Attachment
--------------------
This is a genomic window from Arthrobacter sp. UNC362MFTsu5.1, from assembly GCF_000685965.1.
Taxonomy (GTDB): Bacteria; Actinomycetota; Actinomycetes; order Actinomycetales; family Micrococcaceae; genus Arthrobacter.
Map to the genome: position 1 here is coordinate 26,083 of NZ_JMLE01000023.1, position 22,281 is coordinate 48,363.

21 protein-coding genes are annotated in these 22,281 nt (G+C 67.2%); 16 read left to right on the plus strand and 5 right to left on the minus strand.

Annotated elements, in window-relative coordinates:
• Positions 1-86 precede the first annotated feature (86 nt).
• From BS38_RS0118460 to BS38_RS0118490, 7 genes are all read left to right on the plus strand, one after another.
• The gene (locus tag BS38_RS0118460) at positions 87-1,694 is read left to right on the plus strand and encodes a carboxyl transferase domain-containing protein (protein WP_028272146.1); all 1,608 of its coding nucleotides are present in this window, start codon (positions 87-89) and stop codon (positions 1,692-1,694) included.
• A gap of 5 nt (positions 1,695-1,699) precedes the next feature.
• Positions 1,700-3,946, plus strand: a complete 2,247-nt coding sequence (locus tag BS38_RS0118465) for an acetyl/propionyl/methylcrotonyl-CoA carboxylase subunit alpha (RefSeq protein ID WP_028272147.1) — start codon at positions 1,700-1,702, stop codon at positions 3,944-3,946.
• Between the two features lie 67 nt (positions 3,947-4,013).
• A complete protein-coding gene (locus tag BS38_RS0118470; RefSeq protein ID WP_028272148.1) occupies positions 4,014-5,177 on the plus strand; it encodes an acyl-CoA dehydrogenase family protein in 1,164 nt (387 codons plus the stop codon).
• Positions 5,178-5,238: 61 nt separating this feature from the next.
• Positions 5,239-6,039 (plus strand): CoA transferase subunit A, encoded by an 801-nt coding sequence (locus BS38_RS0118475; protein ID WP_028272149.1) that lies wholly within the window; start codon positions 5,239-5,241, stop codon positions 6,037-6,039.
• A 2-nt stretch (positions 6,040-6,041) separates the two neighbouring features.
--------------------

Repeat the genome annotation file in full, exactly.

This is a genomic window from Arthrobacter sp. UNC362MFTsu5.1, from assembly GCF_000685965.1.
Taxonomy (GTDB): Bacteria; Actinomycetota; Actinomycetes; order Actinomycetales; family Micrococcaceae; genus Arthrobacter.
Map to the genome: position 1 here is coordinate 26,083 of NZ_JMLE01000023.1, position 22,281 is coordinate 48,363.

21 protein-coding genes are annotated in these 22,281 nt (G+C 67.2%); 16 read left to right on the plus strand and 5 right to left on the minus strand.

Annotated elements, in window-relative coordinates:
• Positions 1-86 precede the first annotated feature (86 nt).
• From BS38_RS0118460 to BS38_RS0118490, 7 genes are all read left to right on the plus strand, one after another.
• The gene (locus tag BS38_RS0118460) at positions 87-1,694 is read left to right on the plus strand and encodes a carboxyl transferase domain-containing protein (protein WP_028272146.1); all 1,608 of its coding nucleotides are present in this window, start codon (positions 87-89) and stop codon (positions 1,692-1,694) included.
• A gap of 5 nt (positions 1,695-1,699) precedes the next feature.
• Positions 1,700-3,946, plus strand: a complete 2,247-nt coding sequence (locus tag BS38_RS0118465) for an acetyl/propionyl/methylcrotonyl-CoA carboxylase subunit alpha (RefSeq protein ID WP_028272147.1) — start codon at positions 1,700-1,702, stop codon at positions 3,944-3,946.
• Between the two features lie 67 nt (positions 3,947-4,013).
• A complete protein-coding gene (locus tag BS38_RS0118470; RefSeq protein ID WP_028272148.1) occupies positions 4,014-5,177 on the plus strand; it encodes an acyl-CoA dehydrogenase family protein in 1,164 nt (387 codons plus the stop codon).
• Positions 5,178-5,238: 61 nt separating this feature from the next.
• Positions 5,239-6,039 (plus strand): CoA transferase subunit A, encoded by an 801-nt coding sequence (locus BS38_RS0118475; protein ID WP_028272149.1) that lies wholly within the window; start codon positions 5,239-5,241, stop codon positions 6,037-6,039.
• A 2-nt stretch (positions 6,040-6,041) separates the two neighbouring features.